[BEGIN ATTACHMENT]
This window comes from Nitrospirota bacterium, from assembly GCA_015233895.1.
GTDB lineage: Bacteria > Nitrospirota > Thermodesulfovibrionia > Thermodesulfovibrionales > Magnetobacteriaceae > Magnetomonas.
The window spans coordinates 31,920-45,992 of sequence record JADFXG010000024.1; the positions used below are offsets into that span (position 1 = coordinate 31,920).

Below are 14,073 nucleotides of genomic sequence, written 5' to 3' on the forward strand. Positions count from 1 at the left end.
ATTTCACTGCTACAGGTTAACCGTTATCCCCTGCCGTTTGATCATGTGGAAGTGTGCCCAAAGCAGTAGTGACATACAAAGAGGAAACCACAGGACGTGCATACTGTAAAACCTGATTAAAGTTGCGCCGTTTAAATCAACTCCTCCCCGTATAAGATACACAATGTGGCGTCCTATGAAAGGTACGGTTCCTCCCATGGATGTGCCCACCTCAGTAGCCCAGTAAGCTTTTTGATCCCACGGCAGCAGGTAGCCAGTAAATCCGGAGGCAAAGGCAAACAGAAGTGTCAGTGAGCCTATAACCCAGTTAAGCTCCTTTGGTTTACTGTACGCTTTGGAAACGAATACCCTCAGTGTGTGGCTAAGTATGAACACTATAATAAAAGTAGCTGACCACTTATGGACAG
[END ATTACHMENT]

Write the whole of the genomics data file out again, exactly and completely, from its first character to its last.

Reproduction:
This window comes from Nitrospirota bacterium, from assembly GCA_015233895.1.
GTDB lineage: Bacteria > Nitrospirota > Thermodesulfovibrionia > Thermodesulfovibrionales > Magnetobacteriaceae > Magnetomonas.
The window spans coordinates 31,920-45,992 of sequence record JADFXG010000024.1; the positions used below are offsets into that span (position 1 = coordinate 31,920).

Below are 14,073 nucleotides of genomic sequence, written 5' to 3' on the forward strand. Positions count from 1 at the left end.
ATTTCACTGCTACAGGTTAACCGTTATCCCCTGCCGTTTGATCATGTGGAAGTGTGCCCAAAGCAGTAGTGACATACAAAGAGGAAACCACAGGACGTGCATACTGTAAAACCTGATTAAAGTTGCGCCGTTTAAATCAACTCCTCCCCGTATAAGATACACAATGTGGCGTCCTATGAAAGGTACGGTTCCTCCCATGGATGTGCCCACCTCAGTAGCCCAGTAAGCTTTTTGATCCCACGGCAGCAGGTAGCCAGTAAATCCGGAGGCAAAGGCAAACAGAAGTGTCAGTGAGCCTATAACCCAGTTAAGCTCCTTTGGTTTACTGTACGCTTTGGAAACGAATACCCTCAGTGTGTGGCTAAGTATGAACACTATAATAAAAGTAGCTGACCACTTATGGACAG